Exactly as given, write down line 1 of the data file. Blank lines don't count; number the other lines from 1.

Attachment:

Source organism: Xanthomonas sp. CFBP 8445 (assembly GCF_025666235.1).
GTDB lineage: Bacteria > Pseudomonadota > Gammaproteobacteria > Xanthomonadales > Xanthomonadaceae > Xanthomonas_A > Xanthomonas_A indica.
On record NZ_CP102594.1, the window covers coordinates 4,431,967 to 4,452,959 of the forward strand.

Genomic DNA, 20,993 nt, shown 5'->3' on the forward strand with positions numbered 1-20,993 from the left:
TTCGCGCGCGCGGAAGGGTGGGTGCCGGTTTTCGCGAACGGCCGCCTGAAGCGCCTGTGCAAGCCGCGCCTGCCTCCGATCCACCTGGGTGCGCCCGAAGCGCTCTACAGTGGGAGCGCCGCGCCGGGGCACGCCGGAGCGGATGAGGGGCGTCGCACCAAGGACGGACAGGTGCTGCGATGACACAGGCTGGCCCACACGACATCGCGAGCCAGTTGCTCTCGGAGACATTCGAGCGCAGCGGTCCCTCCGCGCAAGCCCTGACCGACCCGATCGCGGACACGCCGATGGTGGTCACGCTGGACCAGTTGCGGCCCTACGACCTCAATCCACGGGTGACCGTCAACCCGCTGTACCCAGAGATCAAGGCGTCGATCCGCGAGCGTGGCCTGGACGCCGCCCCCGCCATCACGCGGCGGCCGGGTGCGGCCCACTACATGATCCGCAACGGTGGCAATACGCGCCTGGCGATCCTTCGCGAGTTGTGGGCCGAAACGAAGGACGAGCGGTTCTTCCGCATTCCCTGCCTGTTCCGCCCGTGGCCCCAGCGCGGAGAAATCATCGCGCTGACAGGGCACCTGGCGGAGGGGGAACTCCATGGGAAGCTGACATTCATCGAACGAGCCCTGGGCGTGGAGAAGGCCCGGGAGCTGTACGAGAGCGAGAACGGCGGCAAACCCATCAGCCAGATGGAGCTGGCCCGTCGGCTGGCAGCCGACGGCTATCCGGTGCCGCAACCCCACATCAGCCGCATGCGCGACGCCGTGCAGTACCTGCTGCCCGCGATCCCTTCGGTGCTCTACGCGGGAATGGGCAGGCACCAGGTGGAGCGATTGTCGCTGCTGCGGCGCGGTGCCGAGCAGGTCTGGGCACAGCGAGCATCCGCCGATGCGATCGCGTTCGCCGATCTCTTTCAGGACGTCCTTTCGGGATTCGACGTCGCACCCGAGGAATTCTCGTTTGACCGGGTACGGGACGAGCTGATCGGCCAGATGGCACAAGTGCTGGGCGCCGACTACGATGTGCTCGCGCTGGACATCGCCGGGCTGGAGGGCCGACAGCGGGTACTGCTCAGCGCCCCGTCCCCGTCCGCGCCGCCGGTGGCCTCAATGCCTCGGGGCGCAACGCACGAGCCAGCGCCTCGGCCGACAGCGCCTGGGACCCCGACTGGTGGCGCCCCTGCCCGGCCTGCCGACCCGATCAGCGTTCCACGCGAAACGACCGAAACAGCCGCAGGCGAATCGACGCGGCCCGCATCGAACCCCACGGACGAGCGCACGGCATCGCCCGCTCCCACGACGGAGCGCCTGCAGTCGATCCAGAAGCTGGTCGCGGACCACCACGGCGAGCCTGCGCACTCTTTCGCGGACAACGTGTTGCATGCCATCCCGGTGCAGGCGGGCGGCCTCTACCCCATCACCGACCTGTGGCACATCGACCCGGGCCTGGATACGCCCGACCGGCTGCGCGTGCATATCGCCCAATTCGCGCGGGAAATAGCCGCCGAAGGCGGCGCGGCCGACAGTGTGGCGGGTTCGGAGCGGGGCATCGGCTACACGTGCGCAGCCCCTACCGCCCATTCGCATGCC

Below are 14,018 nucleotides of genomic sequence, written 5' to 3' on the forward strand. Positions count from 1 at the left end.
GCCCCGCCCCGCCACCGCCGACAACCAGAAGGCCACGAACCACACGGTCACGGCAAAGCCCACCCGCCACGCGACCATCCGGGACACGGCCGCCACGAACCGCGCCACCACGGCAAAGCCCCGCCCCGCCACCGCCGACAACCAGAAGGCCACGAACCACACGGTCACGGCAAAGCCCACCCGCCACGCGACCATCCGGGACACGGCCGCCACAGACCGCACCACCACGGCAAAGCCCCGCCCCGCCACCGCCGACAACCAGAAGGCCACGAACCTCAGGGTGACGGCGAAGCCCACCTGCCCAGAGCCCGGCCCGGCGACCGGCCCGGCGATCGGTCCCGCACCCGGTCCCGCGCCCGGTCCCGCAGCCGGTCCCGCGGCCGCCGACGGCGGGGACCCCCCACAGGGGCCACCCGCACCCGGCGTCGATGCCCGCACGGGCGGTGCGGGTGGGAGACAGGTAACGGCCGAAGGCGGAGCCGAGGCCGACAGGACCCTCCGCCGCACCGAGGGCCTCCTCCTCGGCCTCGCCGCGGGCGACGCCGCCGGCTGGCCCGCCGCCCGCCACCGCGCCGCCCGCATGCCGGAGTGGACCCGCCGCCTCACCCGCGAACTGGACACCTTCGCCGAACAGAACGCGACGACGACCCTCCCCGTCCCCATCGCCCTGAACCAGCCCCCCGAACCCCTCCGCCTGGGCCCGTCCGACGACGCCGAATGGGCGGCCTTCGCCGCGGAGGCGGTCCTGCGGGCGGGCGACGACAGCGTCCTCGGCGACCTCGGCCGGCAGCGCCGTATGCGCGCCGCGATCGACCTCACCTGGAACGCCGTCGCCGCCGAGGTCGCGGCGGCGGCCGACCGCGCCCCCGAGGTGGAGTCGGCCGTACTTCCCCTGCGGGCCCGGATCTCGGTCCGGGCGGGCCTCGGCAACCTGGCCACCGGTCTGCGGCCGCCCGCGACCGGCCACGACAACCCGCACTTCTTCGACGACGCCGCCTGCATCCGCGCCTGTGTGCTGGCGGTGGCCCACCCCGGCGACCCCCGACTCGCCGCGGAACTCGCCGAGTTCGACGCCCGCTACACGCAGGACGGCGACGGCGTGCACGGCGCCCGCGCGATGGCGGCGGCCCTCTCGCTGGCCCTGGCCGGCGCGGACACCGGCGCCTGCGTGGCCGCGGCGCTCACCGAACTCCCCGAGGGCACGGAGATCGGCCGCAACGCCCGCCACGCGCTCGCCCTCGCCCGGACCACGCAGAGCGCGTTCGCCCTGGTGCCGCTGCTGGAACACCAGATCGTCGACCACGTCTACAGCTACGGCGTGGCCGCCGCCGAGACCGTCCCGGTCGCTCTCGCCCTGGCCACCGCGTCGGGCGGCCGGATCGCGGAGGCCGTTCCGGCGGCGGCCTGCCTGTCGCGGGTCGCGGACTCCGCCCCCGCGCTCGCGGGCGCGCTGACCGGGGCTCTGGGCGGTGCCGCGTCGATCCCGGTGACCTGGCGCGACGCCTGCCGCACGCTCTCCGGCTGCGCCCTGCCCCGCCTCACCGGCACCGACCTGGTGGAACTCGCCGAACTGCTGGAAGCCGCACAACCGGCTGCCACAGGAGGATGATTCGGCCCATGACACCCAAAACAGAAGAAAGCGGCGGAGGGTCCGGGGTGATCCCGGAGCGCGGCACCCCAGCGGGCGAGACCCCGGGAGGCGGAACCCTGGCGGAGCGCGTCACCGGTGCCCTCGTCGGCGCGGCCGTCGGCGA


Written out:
Source organism: Xanthomonas sp. CFBP 8445 (assembly GCF_025666235.1).